Fire-cracked stones and ceramic production  

The second part of my paper will hopefully throw new light on a previously long established assumption that Bronze Age Trevisker-ware pottery was made of gabbroic clay from the Lizard peninsular.   Michael Parker-Pearson in his paper for Cornish archaeology (1990: 5-32) says: 

 

'The Cornish Trevisker series, originating from the gabbroic Collard urns and Food vessels, was predominately made of gabbroic clay, also the restricted location of gabbro and serpentine to the Lizard peninsular... and ... the large rock inclusions in many of the vessels made such identifications relatively simple.' 

There is no doubt that gabbroic inclusions are found in the Trevisker series vessels; it is how they came to be inclusions that is the basis of my research for this paper. The Lizard peninsular is 60 kilometres overland from the Trevisker area on the north coast of Cornwall. There would have been no road systems at this time and the topography would have been difficult to traverse with many densely wooded valleys and hills. The alternative route could have been by sea around the Land's End peninsular and up the north coast, a distance of approx. 160 kilometres. Ceramic manufacture throughout the ages is usually found at the source of the raw material. Transporting wet clay for pottery manufacture is not a task endured unless absolutely essential.  

 

Colin Renfrew (1977: 71-90) suggested that the ceramics were made at the clay source. He says: 'whether they were produced by specialised potters living on the clay source or by potters coming seasonally from different settlements in the Cornish peninsular is not known. The high ratios of gabbroic pottery in settlements assemblages many miles away in north Cornwall indicates that substantial quantities were moved long distances.'  

 

In order to find these gabbroic ceramic manufacturing sites The Lizard Project landscape survey was undertaken between 1978 and 1983 by members of the local archaeological society. Contrary to expectations, instead of finding large quantities of gabbroic pottery, ceramic manufacturing centres, or the remains of wasters from kilns, no production sites were found from this extensive survey and very little gabbroic pottery shards also. Smith (1987:13-68), who wrote the report, said that 'despite the fact that the original aim of the project was to locate the source of gabbroic pottery production, the survey produced only small quantities of such pottery'.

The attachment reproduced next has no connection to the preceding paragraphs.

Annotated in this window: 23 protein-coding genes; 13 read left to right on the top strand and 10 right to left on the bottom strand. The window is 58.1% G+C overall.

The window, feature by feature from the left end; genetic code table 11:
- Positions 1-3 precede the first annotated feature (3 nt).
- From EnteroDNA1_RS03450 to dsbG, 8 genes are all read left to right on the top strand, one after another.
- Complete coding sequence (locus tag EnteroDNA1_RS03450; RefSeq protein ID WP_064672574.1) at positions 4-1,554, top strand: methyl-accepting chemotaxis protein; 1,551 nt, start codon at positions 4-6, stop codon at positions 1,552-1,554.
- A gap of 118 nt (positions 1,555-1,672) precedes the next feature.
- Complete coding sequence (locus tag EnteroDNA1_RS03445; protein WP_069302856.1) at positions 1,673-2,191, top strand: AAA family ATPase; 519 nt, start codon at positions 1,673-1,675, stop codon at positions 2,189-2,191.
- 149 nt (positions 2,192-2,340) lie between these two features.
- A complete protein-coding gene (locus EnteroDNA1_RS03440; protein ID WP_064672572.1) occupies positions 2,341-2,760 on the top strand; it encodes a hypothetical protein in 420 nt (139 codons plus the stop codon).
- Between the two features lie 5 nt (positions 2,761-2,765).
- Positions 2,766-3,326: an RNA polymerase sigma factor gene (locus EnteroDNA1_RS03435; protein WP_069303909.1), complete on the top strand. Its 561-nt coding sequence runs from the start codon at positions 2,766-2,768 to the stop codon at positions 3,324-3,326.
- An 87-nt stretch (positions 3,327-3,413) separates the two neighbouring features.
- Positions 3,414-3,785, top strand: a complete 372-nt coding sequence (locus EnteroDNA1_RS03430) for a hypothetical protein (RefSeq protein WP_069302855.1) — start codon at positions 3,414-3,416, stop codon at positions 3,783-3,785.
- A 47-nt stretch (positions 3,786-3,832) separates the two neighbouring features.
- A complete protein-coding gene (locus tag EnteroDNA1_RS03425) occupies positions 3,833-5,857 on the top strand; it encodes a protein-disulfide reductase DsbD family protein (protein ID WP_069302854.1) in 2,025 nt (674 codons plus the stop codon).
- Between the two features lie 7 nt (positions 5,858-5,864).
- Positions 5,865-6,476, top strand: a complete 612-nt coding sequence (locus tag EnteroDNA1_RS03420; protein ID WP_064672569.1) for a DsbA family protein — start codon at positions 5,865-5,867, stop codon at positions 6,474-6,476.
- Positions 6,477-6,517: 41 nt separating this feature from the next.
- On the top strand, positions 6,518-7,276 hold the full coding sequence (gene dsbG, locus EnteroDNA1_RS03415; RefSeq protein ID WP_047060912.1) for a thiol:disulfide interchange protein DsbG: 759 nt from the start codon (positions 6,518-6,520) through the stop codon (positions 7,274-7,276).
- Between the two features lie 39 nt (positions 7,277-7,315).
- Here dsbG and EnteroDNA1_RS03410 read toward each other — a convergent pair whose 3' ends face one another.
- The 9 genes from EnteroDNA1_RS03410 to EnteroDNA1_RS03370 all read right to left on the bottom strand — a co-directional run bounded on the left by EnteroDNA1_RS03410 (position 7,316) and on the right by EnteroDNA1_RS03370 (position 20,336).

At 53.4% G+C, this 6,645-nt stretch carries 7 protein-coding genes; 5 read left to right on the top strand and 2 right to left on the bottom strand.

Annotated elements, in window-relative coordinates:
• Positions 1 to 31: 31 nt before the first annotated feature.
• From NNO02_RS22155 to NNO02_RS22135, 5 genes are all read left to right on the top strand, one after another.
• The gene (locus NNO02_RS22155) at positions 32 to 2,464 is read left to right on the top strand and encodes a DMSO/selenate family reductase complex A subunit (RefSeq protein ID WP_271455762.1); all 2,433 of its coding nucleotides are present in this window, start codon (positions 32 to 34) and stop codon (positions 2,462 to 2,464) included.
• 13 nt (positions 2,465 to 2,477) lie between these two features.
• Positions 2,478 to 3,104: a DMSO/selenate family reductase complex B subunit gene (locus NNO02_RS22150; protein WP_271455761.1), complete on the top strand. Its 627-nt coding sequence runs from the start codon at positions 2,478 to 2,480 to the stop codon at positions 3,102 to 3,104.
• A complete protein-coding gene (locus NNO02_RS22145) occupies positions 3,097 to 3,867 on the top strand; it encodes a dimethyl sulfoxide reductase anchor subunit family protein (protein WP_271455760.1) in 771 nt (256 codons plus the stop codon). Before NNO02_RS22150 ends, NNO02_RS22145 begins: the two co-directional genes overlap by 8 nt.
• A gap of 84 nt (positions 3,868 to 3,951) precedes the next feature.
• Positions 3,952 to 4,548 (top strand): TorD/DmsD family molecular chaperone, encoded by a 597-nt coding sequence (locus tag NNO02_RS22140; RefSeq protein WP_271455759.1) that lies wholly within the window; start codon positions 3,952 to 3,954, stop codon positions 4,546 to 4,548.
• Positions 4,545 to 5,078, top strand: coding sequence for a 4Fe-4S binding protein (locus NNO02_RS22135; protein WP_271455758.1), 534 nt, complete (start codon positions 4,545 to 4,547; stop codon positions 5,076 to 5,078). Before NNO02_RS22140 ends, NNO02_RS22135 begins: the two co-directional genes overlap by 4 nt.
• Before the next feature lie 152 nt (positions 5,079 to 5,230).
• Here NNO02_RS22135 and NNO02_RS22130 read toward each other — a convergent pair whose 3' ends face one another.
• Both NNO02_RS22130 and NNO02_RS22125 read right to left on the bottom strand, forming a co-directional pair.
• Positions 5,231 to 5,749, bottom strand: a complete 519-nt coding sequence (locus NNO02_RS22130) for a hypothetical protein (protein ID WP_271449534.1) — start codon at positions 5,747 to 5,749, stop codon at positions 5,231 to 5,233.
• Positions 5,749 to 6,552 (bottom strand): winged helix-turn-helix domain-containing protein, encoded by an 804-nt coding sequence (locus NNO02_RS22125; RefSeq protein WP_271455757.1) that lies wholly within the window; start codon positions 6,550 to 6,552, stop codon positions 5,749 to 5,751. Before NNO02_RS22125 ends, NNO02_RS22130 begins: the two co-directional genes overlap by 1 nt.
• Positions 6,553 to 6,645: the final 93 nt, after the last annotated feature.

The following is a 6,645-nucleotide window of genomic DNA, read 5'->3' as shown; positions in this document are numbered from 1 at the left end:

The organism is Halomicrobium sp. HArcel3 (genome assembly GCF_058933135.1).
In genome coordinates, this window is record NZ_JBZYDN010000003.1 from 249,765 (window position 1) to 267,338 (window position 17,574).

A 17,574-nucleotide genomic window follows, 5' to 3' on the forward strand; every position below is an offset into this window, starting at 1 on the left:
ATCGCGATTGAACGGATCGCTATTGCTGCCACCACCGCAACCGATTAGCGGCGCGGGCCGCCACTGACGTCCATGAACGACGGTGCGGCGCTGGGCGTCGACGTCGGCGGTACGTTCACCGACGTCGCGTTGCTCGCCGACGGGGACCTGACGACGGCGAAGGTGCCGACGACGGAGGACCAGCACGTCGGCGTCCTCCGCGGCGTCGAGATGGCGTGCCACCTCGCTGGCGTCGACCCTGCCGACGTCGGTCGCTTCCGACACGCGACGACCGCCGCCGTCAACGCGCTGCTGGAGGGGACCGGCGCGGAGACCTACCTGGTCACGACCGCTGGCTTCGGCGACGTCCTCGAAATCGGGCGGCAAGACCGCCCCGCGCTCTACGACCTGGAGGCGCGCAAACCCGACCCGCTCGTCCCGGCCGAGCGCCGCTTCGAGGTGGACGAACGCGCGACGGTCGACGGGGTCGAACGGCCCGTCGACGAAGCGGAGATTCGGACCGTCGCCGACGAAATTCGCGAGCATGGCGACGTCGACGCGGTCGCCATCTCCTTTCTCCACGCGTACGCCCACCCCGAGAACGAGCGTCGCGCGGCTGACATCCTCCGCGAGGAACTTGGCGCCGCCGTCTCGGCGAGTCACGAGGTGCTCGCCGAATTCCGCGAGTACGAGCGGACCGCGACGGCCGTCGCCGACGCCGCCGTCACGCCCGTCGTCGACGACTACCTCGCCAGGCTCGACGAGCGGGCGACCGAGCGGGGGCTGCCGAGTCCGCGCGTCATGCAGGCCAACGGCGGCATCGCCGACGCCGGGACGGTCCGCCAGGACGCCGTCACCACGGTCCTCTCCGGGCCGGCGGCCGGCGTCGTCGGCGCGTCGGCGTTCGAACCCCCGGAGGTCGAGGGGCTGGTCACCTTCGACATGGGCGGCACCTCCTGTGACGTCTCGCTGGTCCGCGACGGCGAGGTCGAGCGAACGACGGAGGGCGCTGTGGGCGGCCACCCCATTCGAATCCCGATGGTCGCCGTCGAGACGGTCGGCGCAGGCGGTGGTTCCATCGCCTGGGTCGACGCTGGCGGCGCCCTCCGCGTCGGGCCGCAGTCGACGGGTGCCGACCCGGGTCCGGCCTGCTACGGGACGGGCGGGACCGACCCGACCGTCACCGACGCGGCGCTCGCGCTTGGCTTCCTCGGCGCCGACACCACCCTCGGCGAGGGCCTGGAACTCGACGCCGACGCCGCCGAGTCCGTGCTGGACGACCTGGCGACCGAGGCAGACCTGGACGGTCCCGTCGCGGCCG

Consequently it was suggested that perhaps the plastic quality of the gabbroic clay was so good that small quantities of the clay could have been transported to other areas where it could be mixed with local, less plastic clays, to produce a clay adequate for ceramic production. ApSimon and Greenfield (1972: 355-6) suggested that additional minerals found in Trevisker ceramics were evidence of local inclusions from the Trevisker area with the gabbroic clay, which they suggest was collected in periodic and seasonal visits to the Lizard peninsular.  

It is also suggested by Blackmore and Peacock. 'the transport of raw clay over many miles is documented ethnographically and it is not impossible that inhabitants of settlements such as Trevisker and Gwithian might travel the 30 to 50 km by land, or even sail around Land's End, to collect raw clay'.

All these suppositions are feasible only if the local clays in the Trevisker area were unsuitable on their own to manufacture ceramics. During the last few months I have conducted an extensive survey of local clay sources in the Trevisker area with astounding results. I consulted local farmers in this survey in order to find these clay sources. The farmers that I spoke to were amazed that I thought I might have difficulty in finding clay in their area as they have so much clay it has hampered their farming practices quite considerably. They informed me that the entire landscape is so clay rich that for generations their families had added tons of sand and lime to try to break it up in order to grow crops. This has had little affect and the farmers must content themselves with stock farming only. The clay that I found in the stream banks in this area is of astonishingly high plasticity; it is not only possible to roll and bend this clay with ones fingers straight from the stream bank, but to be able to make a spring coil. This clay is also totally free of inclusions. Finding this highly plastic ceramic-quality clay in the Trevisker area makes it inconceivable that Bronze Age settlers would want the gabbroic clay mixed with this clay (as it is of higher quality than the gabbroic).